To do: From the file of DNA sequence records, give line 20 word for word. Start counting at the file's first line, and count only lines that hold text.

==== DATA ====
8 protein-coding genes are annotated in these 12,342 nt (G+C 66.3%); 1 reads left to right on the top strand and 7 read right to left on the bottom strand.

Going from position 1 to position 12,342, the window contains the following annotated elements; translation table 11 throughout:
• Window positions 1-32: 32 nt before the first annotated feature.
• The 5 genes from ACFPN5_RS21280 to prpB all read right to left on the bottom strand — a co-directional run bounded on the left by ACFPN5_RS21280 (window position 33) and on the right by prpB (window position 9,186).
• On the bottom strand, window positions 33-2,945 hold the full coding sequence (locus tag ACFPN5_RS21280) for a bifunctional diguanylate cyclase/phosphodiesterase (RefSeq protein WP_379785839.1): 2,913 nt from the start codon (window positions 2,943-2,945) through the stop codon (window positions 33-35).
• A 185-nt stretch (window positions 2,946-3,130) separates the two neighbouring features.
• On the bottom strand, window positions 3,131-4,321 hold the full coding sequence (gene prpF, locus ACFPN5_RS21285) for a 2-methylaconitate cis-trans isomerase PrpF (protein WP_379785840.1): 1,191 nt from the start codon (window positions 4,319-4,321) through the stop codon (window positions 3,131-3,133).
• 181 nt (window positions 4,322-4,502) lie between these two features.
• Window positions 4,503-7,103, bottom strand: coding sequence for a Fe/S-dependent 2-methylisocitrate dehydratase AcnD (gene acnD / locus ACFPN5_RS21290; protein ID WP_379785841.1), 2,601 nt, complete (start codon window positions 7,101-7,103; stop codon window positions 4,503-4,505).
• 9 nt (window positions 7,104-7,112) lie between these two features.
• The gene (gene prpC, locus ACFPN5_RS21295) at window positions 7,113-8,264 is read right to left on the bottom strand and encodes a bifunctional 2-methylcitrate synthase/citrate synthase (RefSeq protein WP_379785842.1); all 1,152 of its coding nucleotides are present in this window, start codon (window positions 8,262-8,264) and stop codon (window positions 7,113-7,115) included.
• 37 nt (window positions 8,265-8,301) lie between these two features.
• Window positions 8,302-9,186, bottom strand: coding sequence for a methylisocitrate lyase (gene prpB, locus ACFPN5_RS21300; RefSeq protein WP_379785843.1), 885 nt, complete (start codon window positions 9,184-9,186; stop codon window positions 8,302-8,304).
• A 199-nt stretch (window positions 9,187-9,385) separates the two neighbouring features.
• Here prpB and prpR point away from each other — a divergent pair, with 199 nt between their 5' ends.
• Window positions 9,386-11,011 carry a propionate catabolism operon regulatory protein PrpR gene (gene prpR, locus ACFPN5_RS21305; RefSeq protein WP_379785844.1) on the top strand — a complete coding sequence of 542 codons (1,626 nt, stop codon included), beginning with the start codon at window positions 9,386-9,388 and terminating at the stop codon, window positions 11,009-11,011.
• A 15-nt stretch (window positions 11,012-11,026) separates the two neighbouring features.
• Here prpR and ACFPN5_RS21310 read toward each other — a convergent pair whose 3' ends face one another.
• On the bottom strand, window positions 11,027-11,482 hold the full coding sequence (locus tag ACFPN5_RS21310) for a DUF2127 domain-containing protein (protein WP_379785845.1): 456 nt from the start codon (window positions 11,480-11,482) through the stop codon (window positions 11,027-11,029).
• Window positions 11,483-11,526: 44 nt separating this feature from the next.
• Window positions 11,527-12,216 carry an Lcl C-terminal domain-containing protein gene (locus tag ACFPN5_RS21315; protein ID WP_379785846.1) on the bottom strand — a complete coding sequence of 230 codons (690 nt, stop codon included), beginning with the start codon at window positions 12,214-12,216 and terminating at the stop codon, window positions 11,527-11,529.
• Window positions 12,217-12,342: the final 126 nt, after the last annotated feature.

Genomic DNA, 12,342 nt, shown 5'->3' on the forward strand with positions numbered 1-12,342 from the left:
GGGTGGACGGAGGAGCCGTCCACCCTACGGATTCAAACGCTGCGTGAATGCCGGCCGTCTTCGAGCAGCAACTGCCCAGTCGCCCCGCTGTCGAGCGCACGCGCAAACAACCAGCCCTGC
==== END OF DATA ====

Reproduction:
• Window positions 11,483-11,526: 44 nt separating this feature from the next.